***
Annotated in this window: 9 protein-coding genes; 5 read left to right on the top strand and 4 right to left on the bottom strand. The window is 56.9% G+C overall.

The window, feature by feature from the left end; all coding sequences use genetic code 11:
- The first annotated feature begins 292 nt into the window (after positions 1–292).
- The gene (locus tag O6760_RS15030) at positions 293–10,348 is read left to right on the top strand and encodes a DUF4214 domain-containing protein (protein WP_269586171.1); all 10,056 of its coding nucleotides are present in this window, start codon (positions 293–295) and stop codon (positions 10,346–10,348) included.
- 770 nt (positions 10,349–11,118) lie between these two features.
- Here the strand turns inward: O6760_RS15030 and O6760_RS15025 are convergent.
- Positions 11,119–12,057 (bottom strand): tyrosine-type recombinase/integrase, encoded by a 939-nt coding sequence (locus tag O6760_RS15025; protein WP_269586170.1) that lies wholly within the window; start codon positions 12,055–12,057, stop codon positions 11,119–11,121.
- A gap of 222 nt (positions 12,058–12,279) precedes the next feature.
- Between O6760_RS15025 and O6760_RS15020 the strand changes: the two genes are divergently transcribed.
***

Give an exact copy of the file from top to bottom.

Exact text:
Annotated in this window: 9 protein-coding genes; 5 read left to right on the top strand and 4 right to left on the bottom strand. The window is 56.9% G+C overall.

The window, feature by feature from the left end; all coding sequences use genetic code 11:
- The first annotated feature begins 292 nt into the window (after positions 1–292).
- The gene (locus tag O6760_RS15030) at positions 293–10,348 is read left to right on the top strand and encodes a DUF4214 domain-containing protein (protein WP_269586171.1); all 10,056 of its coding nucleotides are present in this window, start codon (positions 293–295) and stop codon (positions 10,346–10,348) included.
- 770 nt (positions 10,349–11,118) lie between these two features.
- Here the strand turns inward: O6760_RS15030 and O6760_RS15025 are convergent.
- Positions 11,119–12,057 (bottom strand): tyrosine-type recombinase/integrase, encoded by a 939-nt coding sequence (locus tag O6760_RS15025; protein WP_269586170.1) that lies wholly within the window; start codon positions 12,055–12,057, stop codon positions 11,119–11,121.
- A gap of 222 nt (positions 12,058–12,279) precedes the next feature.
- Between O6760_RS15025 and O6760_RS15020 the strand changes: the two genes are divergently transcribed.